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Old 08-21-2013, 04:03 PM   #1
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Ford Fuel pump failed + tank failure

Well, we tried to take our first long trip in our 2005 Jayco Class-C.
We made it to Dallas, Texas and when attempting to leave, the RV wouldn't start. It sounded like lack of fuel to me, but I couldn't find a schrader valve on the fuel rail...

So I pulled the fuel filter line, confirmed that we had no fuel pressure.
From there, I bought an Alldata subscription and traced the electrical. In retrospect, I did it backwards and should have started at the tank checking for 12v. But basically, I started battery back and checked:
1) Fuse (20A under the power distribution area)
2) Relay, same area as above
3) Inertia switch, under passenger side kick panel
4) FPDM (fuel pump driver module) - drivers side fuel rail, behind the fuel filter

After that, I knew I had 12v to the pump and no pressure. We tried the "hammer the tank" method to see if we could get the pump to free up, but no luck.

It happened on a Sunday. It took 2 days to find someone to tow it and somewhere to tow it to. Only 1 in 5 Ford dealers could take it.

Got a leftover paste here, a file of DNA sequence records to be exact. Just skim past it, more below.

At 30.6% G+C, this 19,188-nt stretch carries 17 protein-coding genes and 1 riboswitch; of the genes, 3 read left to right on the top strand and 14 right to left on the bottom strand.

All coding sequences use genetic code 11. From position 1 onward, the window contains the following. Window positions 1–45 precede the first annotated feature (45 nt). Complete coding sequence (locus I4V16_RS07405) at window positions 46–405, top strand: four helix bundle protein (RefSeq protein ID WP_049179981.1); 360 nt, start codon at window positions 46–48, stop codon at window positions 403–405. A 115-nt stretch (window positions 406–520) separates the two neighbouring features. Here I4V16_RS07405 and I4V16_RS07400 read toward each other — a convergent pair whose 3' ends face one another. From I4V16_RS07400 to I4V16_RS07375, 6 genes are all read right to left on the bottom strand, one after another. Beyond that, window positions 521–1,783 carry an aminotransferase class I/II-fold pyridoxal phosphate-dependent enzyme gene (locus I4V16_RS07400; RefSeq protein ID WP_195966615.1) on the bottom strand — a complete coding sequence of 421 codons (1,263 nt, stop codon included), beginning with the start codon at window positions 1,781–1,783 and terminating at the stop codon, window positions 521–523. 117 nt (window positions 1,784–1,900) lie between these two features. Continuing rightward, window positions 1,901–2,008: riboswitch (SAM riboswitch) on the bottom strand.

Another few days were spent trying to get it into the bay at the Ford dealer, as they had to call a 2nd tow truck for a "drop-in".


I was expecting to spend $1k for a fuel pump. About $600 for the factor pump and $400 for labor. When they dropped the tank, they snapped a number of "studs" that hold the pump in. I thought they had told me that the tank cost $300, but apparently they said $3500 and managed to get the cost down to $2000.
Total bill for a new fuel tank and fuel pump: $3700


Apparently at least one law firm is trying to get class-action status on an issue with delaminating fuel tanks, see: Ford Truck Fuel Tank Defect Class Action Lawsuit

The actual law firm is: Scarinci Hollenbeck - but class action status hasn't been approved yet.

Apparently the tanks get pretty crusty... There is a TSB on the issue:
"LACK OF POWER DUE TO LOW FUEL PRESSURE, FUEL TANK LINER SEPERATION." - Bulletin No 19621
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Old 08-21-2013, 04:20 PM   #2
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I don't see that bulletin anywhere. Are you sure that is correct. That is the first I have heard of a fuel tank issue but there may be.

I betting that the tech that removed your fuel pump used an air or electric impact gun to remove the nuts. If they are presoaked and hand tools are used, you are pretty much guaranteed that they will come off. I just did one on a 2008 with no issues at all. Sounds like the tech got a little skippy on your tank and charged you for his screw up.
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Old 08-21-2013, 04:50 PM   #3
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It's a bit hard to tell if the tech screwed it up or not... And honestly, they had me over a barrel on the issue and there wasn't anything I could do.